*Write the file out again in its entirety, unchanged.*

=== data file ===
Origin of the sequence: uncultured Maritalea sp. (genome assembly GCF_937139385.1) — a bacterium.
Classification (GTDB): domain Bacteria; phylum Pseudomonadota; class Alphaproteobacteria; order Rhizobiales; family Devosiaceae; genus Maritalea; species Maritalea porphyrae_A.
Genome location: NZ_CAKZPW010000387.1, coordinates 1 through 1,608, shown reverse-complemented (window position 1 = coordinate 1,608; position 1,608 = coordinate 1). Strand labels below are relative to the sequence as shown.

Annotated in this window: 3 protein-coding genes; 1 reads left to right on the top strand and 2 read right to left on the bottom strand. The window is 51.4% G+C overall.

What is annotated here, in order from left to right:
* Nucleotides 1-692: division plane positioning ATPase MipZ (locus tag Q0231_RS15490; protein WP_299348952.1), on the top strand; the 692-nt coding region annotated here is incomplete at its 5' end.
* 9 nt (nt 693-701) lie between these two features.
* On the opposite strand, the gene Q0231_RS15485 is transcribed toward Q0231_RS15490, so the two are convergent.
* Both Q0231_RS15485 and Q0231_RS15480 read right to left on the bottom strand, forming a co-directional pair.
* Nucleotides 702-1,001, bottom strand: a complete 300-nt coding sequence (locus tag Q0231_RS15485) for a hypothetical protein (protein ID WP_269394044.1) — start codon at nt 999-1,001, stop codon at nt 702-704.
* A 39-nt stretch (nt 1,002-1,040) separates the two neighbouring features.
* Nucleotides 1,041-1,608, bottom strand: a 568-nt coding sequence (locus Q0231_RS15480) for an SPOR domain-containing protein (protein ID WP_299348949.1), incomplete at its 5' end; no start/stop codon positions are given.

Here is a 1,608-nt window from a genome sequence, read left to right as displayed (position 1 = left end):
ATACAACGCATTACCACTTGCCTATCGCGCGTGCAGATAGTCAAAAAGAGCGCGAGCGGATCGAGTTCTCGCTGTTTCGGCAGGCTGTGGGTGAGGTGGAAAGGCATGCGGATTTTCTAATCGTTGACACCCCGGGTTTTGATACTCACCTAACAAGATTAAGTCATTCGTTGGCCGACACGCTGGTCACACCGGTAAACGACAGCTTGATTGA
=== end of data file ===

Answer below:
Origin of the sequence: uncultured Maritalea sp. (genome assembly GCF_937139385.1) — a bacterium.
Classification (GTDB): domain Bacteria; phylum Pseudomonadota; class Alphaproteobacteria; order Rhizobiales; family Devosiaceae; genus Maritalea; species Maritalea porphyrae_A.
Genome location: NZ_CAKZPW010000387.1, coordinates 1 through 1,608, shown reverse-complemented (window position 1 = coordinate 1,608; position 1,608 = coordinate 1). Strand labels below are relative to the sequence as shown.

Annotated in this window: 3 protein-coding genes; 1 reads left to right on the top strand and 2 read right to left on the bottom strand. The window is 51.4% G+C overall.

What is annotated here, in order from left to right:
* Nucleotides 1-692: division plane positioning ATPase MipZ (locus tag Q0231_RS15490; protein WP_299348952.1), on the top strand; the 692-nt coding region annotated here is incomplete at its 5' end.
* 9 nt (nt 693-701) lie between these two features.
* On the opposite strand, the gene Q0231_RS15485 is transcribed toward Q0231_RS15490, so the two are convergent.
* Both Q0231_RS15485 and Q0231_RS15480 read right to left on the bottom strand, forming a co-directional pair.
* Nucleotides 702-1,001, bottom strand: a complete 300-nt coding sequence (locus tag Q0231_RS15485) for a hypothetical protein (protein ID WP_269394044.1) — start codon at nt 999-1,001, stop codon at nt 702-704.
* A 39-nt stretch (nt 1,002-1,040) separates the two neighbouring features.
* Nucleotides 1,041-1,608, bottom strand: a 568-nt coding sequence (locus Q0231_RS15480) for an SPOR domain-containing protein (protein ID WP_299348949.1), incomplete at its 5' end; no start/stop codon positions are given.

Here is a 1,608-nt window from a genome sequence, read left to right as displayed (position 1 = left end):
ATACAACGCATTACCACTTGCCTATCGCGCGTGCAGATAGTCAAAAAGAGCGCGAGCGGATCGAGTTCTCGCTGTTTCGGCAGGCTGTGGGTGAGGTGGAAAGGCATGCGGATTTTCTAATCGTTGACACCCCGGGTTTTGATACTCACCTAACAAGATTAAGTCATTCGTTGGCCGACACGCTGGTCACACCGGTAAACGACAGCTTGATTGA